Aswat Asharq Al-Awsat :

Aswat Asharq Al-Awsat : Remembering D-Day: Key Facts about the Invasion That Changed the Course of World War II 

The Utah Beach Monument is pictured ahead of the 80th anniversary of the 1944 D-Day landings in Sainte-Marie-du-Mont, Normandy region, France, June 2, 2024. (Reuters)
The Utah Beach Monument is pictured ahead of the 80th anniversary of the 1944 D-Day landings in Sainte-Marie-du-Mont, Normandy region, France, June 2, 2024. (Reuters)
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Remembering D-Day: Key Facts about the Invasion That Changed the Course of World War II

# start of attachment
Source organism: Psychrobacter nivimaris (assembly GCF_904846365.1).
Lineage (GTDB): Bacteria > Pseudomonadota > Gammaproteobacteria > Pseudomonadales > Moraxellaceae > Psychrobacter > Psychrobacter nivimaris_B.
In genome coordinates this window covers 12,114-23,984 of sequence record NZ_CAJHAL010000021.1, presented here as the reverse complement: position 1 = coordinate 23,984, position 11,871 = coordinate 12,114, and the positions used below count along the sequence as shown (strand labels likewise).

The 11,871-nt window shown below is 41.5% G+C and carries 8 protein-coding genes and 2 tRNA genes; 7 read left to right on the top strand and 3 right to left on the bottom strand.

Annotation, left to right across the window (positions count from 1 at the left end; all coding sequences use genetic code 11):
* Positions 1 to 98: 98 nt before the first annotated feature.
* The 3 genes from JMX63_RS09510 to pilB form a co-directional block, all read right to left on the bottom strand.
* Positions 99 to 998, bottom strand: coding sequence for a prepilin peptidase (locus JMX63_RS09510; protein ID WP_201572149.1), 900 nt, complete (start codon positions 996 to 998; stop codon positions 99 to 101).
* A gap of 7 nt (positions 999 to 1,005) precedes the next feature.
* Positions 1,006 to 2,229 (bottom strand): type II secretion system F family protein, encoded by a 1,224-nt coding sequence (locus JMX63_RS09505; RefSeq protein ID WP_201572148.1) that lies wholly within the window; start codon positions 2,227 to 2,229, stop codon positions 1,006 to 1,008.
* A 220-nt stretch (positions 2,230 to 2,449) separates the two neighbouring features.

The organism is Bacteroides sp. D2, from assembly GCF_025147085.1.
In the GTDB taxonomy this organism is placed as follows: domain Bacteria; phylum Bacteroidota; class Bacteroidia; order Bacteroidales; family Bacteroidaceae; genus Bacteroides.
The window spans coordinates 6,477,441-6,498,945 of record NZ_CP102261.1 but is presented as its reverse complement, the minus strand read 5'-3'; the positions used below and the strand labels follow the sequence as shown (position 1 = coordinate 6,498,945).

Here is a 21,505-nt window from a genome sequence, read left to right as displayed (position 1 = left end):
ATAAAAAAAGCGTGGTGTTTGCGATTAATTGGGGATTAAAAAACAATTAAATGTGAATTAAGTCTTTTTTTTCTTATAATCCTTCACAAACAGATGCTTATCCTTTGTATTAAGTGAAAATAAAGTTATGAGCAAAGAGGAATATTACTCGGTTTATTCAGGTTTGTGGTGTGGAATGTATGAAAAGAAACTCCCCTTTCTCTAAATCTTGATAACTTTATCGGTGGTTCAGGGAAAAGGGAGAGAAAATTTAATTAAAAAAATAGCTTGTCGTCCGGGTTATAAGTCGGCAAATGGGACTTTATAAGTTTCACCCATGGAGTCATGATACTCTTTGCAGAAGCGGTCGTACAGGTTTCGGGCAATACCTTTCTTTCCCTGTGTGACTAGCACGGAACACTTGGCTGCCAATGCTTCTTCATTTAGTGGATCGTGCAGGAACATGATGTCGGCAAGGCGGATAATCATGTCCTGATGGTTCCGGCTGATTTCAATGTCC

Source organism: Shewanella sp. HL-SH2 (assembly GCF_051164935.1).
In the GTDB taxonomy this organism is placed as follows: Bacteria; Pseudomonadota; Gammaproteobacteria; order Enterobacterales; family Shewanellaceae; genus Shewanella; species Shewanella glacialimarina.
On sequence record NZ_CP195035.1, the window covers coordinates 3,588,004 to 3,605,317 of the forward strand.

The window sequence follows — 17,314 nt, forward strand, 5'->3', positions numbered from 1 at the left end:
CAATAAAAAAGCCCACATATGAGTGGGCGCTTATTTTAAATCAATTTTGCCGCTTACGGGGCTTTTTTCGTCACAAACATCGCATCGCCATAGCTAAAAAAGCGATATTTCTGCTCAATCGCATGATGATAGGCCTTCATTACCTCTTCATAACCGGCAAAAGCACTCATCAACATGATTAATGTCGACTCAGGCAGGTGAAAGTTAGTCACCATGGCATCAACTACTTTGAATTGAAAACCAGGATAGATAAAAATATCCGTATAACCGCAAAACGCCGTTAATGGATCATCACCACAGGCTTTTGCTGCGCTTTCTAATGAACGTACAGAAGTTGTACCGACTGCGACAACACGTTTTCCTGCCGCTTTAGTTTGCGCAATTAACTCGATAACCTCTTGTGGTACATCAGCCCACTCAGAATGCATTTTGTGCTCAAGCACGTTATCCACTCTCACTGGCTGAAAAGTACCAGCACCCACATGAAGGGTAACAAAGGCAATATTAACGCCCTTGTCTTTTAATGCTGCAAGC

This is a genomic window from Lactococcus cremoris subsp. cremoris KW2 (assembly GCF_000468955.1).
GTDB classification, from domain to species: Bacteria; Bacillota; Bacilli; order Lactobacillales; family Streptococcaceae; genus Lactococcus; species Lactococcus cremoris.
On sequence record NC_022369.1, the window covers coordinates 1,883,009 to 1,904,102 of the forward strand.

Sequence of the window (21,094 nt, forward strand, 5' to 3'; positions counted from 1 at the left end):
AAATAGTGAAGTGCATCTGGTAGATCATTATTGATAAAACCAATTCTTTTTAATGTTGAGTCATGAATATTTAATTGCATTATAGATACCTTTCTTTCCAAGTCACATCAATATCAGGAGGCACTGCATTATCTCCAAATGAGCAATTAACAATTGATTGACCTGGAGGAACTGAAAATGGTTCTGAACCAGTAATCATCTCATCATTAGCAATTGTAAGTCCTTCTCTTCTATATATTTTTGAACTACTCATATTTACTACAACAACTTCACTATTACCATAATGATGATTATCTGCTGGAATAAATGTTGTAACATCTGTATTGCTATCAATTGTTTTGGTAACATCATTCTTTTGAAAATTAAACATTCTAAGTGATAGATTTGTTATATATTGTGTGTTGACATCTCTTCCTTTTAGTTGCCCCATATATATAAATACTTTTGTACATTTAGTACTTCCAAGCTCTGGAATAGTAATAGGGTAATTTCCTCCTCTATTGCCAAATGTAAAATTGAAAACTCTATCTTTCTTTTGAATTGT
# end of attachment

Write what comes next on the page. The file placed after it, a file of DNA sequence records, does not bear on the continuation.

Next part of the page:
The Utah Beach Monument is pictured ahead of the 80th anniversary of the 1944 D-Day landings in Sainte-Marie-du-Mont, Normandy region, France, June 2, 2024. (Reuters)
The Utah Beach Monument is pictured ahead of the 80th anniversary of the 1944 D-Day landings in Sainte-Marie-du-Mont, Normandy region, France, June 2, 2024. (Reuters)

The June 6, 1944, D-Day invasion of Nazi-occupied France was unprecedented in scale and audacity, using the largest-ever armada of ships, troops, planes and vehicles to punch a hole in Adolf Hitler's defenses in western Europe and change the course of World War II.

With veterans and world dignitaries gathering in Normandy to commemorate the 80th anniversary of the landings, here's a look at some details about how the operation unfolded.